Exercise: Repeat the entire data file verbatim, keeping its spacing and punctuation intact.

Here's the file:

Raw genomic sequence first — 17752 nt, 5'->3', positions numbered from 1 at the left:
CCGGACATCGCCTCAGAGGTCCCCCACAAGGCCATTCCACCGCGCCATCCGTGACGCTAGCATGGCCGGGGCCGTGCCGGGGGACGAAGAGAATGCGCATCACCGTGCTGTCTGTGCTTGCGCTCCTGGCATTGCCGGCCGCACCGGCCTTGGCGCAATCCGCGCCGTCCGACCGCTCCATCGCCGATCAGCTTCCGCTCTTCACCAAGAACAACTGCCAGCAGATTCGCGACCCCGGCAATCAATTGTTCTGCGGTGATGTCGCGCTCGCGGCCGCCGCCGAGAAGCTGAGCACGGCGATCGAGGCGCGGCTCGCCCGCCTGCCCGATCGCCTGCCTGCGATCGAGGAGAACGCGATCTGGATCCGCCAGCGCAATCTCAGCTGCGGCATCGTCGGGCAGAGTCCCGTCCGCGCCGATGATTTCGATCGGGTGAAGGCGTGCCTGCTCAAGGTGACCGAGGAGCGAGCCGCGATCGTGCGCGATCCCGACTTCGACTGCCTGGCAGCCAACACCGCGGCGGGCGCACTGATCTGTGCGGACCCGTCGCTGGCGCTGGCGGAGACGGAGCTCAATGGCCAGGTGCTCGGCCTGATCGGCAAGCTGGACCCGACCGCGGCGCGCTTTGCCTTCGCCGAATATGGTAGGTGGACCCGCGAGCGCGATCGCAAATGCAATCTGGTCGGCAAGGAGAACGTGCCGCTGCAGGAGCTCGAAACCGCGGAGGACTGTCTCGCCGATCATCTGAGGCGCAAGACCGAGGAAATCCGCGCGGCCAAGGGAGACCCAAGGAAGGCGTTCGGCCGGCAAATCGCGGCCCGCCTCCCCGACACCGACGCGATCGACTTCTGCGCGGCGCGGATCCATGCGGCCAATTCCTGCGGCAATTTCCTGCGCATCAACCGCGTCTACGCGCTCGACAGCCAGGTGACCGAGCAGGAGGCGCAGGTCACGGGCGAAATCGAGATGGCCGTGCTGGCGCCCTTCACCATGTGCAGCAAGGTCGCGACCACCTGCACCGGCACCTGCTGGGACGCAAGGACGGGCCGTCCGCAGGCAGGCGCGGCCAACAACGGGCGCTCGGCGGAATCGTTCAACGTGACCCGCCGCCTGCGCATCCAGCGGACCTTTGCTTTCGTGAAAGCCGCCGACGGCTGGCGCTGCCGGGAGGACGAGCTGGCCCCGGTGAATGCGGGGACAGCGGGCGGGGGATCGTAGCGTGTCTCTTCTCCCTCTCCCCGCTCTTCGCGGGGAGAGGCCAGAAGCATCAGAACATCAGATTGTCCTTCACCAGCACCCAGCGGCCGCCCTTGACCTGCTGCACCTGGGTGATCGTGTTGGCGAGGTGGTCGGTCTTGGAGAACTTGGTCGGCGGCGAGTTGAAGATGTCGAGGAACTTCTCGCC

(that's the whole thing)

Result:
Raw genomic sequence first — 17752 nt, 5'->3', positions numbered from 1 at the left:
CCGGACATCGCCTCAGAGGTCCCCCACAAGGCCATTCCACCGCGCCATCCGTGACGCTAGCATGGCCGGGGCCGTGCCGGGGGACGAAGAGAATGCGCATCACCGTGCTGTCTGTGCTTGCGCTCCTGGCATTGCCGGCCGCACCGGCCTTGGCGCAATCCGCGCCGTCCGACCGCTCCATCGCCGATCAGCTTCCGCTCTTCACCAAGAACAACTGCCAGCAGATTCGCGACCCCGGCAATCAATTGTTCTGCGGTGATGTCGCGCTCGCGGCCGCCGCCGAGAAGCTGAGCACGGCGATCGAGGCGCGGCTCGCCCGCCTGCCCGATCGCCTGCCTGCGATCGAGGAGAACGCGATCTGGATCCGCCAGCGCAATCTCAGCTGCGGCATCGTCGGGCAGAGTCCCGTCCGCGCCGATGATTTCGATCGGGTGAAGGCGTGCCTGCTCAAGGTGACCGAGGAGCGAGCCGCGATCGTGCGCGATCCCGACTTCGACTGCCTGGCAGCCAACACCGCGGCGGGCGCACTGATCTGTGCGGACCCGTCGCTGGCGCTGGCGGAGACGGAGCTCAATGGCCAGGTGCTCGGCCTGATCGGCAAGCTGGACCCGACCGCGGCGCGCTTTGCCTTCGCCGAATATGGTAGGTGGACCCGCGAGCGCGATCGCAAATGCAATCTGGTCGGCAAGGAGAACGTGCCGCTGCAGGAGCTCGAAACCGCGGAGGACTGTCTCGCCGATCATCTGAGGCGCAAGACCGAGGAAATCCGCGCGGCCAAGGGAGACCCAAGGAAGGCGTTCGGCCGGCAAATCGCGGCCCGCCTCCCCGACACCGACGCGATCGACTTCTGCGCGGCGCGGATCCATGCGGCCAATTCCTGCGGCAATTTCCTGCGCATCAACCGCGTCTACGCGCTCGACAGCCAGGTGACCGAGCAGGAGGCGCAGGTCACGGGCGAAATCGAGATGGCCGTGCTGGCGCCCTTCACCATGTGCAGCAAGGTCGCGACCACCTGCACCGGCACCTGCTGGGACGCAAGGACGGGCCGTCCGCAGGCAGGCGCGGCCAACAACGGGCGCTCGGCGGAATCGTTCAACGTGACCCGCCGCCTGCGCATCCAGCGGACCTTTGCTTTCGTGAAAGCCGCCGACGGCTGGCGCTGCCGGGAGGACGAGCTGGCCCCGGTGAATGCGGGGACAGCGGGCGGGGGATCGTAGCGTGTCTCTTCTCCCTCTCCCCGCTCTTCGCGGGGAGAGGCCAGAAGCATCAGAACATCAGATTGTCCTTCACCAGCACCCAGCGGCCGCCCTTGACCTGCTGCACCTGGGTGATCGTGTTGGCGAGGTGGTCGGTCTTGGAGAACTTGGTCGGCGGCGAGTTGAAGATGTCGAGGAACTTCTCGCC